Archive for the ‘country’ Category

Hundred Word Reviews for May 2015, Part 9

Thursday, May 14th, 2015

Today’s roundup of capsule reviews focuses on reissues or previously-unreleased material by acts who came to prominence (or something approaching it) in the 1980s or later.

Old 97′s – Hitchhike to Rhome
In the 1950s, country and rock’n'roll were sometimes hard to discern form one another. Then they split into to two very different styles, only occasionally re-intersecting. By my count, country rock has had three periods of resurgence. The first centered around The Byrds. The second happened during the 1980s (Lone Justice etc.). And the third – which could be said to have influenced Americana – took place in the 1990s and featured Austin’s Old 97′s as its exemplar. Omnivore Recordings continues its intelligent digging into the past with this expanded (2cd) set built around the band’s excellent 1994 debut LP.

Willie Nile – The Bottom Line Archive
One of the observations made about 1960s rock is that owing to a glut of great acts, many very good ones fell through the cracks and languished in obscurity. Good point, but it happened in other decades, too. When I saw The Who on their mini-tour of the USA in 1980, Willie Nile was the opener. He never did quite make the big time, but he gigged pretty hard. Disc One features a great show from that same year. A second disc documents a 2000 show. Nile’s “Vagabond Moon” is a highlight of both. Nile sounds not unlike Roger McGuinn.

Game Theory – Real Nighttime
Among fans of the band, 1985′s Real Nighttime is generally considered their best album. With improved songwriting and excellent signature production from Mitch Easter, Real Nighttime is a great improvement over already-very-good earlier albums. As I’ve noted before, to my ears Game Theory often sound a bit like Let’s Active crossed with The Three O’clock and Sneakers; based on this album I’d add R.E.M.,the Bangles and maybe even a bit of Hoodoo Gurus to that list. Great company to be in, I’d say. The reissue features the original 12-track album plus thirteen bonus tracks, most of which are previously unreleased.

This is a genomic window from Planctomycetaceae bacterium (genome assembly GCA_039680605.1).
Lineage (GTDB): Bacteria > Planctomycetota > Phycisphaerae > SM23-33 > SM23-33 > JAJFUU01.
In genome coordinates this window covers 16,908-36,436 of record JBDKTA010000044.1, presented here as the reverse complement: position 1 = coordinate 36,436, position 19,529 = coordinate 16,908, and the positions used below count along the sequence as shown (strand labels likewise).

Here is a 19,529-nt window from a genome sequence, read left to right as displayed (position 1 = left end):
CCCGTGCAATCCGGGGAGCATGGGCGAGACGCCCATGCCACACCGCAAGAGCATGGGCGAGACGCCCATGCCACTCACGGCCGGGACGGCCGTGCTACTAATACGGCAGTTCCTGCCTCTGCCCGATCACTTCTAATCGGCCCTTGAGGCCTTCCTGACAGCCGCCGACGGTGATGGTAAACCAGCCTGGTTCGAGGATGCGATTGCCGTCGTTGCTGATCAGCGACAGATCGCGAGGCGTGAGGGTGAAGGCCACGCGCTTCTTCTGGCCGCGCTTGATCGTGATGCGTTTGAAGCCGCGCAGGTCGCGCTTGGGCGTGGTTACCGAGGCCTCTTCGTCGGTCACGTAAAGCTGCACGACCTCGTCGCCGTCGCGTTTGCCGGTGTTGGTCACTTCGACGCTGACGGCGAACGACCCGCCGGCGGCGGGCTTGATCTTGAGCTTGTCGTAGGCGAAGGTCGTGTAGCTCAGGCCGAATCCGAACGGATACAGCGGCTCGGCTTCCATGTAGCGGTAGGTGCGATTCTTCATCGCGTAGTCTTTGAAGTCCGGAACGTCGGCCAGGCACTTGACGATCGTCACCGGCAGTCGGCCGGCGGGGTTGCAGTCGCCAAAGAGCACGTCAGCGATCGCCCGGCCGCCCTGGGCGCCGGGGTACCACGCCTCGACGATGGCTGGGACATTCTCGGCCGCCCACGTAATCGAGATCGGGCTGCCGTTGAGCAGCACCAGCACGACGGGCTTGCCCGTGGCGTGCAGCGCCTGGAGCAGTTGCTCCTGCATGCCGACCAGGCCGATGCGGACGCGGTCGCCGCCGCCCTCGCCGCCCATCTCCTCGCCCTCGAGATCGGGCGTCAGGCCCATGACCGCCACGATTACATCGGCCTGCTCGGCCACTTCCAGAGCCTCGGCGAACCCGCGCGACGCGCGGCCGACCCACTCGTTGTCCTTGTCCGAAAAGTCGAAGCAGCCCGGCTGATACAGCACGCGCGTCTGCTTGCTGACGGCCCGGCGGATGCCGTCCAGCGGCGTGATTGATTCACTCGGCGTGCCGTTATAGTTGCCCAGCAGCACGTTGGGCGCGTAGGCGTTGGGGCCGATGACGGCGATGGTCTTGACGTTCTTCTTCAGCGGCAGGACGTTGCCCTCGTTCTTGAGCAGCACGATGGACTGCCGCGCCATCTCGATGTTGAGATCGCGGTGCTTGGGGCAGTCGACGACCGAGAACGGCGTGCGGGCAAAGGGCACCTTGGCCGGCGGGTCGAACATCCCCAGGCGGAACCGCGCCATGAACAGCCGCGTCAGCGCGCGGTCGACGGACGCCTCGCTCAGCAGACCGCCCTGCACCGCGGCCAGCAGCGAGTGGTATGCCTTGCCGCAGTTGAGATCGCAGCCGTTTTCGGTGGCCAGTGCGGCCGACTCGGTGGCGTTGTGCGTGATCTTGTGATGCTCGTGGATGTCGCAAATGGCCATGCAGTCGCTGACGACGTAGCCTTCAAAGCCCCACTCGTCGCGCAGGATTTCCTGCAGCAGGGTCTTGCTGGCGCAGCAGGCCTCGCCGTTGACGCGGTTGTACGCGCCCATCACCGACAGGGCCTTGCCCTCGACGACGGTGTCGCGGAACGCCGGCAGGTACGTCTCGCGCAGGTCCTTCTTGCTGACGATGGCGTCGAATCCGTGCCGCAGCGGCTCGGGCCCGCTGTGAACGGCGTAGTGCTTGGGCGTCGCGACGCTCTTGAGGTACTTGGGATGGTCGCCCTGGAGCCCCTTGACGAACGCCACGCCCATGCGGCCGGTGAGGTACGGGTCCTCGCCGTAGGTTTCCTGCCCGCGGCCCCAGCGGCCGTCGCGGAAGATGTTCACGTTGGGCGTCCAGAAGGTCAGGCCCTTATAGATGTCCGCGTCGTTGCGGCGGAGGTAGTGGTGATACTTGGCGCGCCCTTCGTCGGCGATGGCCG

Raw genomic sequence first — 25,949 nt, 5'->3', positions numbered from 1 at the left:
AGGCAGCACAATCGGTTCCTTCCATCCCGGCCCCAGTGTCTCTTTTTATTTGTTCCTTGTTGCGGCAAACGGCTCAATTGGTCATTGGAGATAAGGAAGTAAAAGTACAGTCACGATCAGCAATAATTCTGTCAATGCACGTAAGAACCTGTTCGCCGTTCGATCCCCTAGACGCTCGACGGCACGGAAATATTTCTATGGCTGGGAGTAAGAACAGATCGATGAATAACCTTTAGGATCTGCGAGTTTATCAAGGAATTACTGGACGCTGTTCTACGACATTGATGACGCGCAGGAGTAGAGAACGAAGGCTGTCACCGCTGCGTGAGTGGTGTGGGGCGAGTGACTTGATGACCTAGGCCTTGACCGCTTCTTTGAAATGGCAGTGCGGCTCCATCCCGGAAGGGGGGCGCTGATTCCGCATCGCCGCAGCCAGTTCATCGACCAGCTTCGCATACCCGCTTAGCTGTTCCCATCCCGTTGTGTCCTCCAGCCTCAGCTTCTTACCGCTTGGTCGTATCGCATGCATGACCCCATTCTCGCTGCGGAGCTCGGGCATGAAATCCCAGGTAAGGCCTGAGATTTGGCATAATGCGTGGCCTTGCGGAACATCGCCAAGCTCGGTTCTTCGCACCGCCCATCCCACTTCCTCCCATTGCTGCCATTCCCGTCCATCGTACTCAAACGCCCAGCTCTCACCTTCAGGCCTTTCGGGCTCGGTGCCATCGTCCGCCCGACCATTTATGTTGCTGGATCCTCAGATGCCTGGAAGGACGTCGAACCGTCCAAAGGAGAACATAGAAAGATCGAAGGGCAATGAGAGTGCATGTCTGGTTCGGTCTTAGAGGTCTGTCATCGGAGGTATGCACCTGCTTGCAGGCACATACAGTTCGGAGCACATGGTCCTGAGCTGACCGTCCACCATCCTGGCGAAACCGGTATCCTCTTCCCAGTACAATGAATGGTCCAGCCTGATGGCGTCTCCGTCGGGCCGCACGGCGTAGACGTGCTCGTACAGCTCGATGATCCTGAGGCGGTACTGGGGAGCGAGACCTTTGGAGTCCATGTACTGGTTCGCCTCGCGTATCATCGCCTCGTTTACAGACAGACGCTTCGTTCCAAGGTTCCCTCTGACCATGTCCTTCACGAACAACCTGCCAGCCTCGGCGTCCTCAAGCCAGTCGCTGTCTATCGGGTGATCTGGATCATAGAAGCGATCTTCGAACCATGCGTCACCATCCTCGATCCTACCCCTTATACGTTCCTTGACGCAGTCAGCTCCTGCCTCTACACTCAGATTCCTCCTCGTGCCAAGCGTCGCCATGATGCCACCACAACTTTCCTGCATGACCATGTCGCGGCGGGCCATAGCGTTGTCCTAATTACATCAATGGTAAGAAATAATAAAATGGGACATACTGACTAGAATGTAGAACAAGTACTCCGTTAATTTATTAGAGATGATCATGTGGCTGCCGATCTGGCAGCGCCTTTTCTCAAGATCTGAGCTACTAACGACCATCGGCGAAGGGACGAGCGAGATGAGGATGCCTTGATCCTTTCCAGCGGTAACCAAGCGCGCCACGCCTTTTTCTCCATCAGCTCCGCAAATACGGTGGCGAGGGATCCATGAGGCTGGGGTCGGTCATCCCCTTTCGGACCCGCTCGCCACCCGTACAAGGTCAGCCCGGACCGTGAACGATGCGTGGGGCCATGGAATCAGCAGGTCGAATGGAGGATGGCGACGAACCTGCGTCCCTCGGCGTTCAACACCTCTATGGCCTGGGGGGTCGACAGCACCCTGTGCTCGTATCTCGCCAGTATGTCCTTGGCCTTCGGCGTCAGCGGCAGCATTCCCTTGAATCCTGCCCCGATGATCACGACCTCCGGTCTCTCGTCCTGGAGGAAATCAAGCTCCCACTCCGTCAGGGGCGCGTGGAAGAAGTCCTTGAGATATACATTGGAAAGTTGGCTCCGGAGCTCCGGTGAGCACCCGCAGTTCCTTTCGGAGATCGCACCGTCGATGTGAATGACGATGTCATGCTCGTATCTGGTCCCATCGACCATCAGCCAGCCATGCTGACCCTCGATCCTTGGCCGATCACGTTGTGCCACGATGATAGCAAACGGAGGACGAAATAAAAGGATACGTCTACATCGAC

Camper Van Beethoven – New Roman Times
This one’s a bit of a head-scratcher. Camper Van Beethoven enjoyed their heyday in the second half of the 1980s, a time during which they were that decade’s answer to Kaleidoscope (not that many asked the question). After folding in 1989, they reunited with an idiosyncratic “cover album” of Fleetwood Mac‘s Tusk. Only then did they release 2004′s New Roman Times. It’s a strong return to form, and was released on the tiny indie Pitch-A-Tent label. It’s still available, and Amazon has used copies for 1¢. But Omnivore has seen fit to reissue the album, now with four bonus tracks.

Mike + the Mechanics – Living Years
Phil Collins took breaks from his gig with Genesis, venturing out to make popular solo albums. It was only reasonable that his bandmates would make similar moves. Guitarist Mike Rutherford had success of his own with Mike + The Mechanics. Their second album Living Years (1988) was a big seller thanks to the haunting title track, and led to successful touring that continued on and off into 2004. The group’s lineup featured mainstay vocalists Paul Young and Paul Carrack (Young died in 2000). This reissue adds a disc full of live tracks and a studio remake of the title tune.

Still more to come.

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Hundred Word Reviews for May 2015, Part 6

Monday, May 11th, 2015

Last week I presented 25 capsule reviews; 100 words each, these were quick critical looks at new CD (and vinyl) releases. This week, I dive into the pile of reissue/compilation CDs that have been crowding my office. Don’t mistake my relative brevity for mild praise; all of the discs reviewed deserve attention.

Chuck Berry – The Complete Chess Singles As & Bs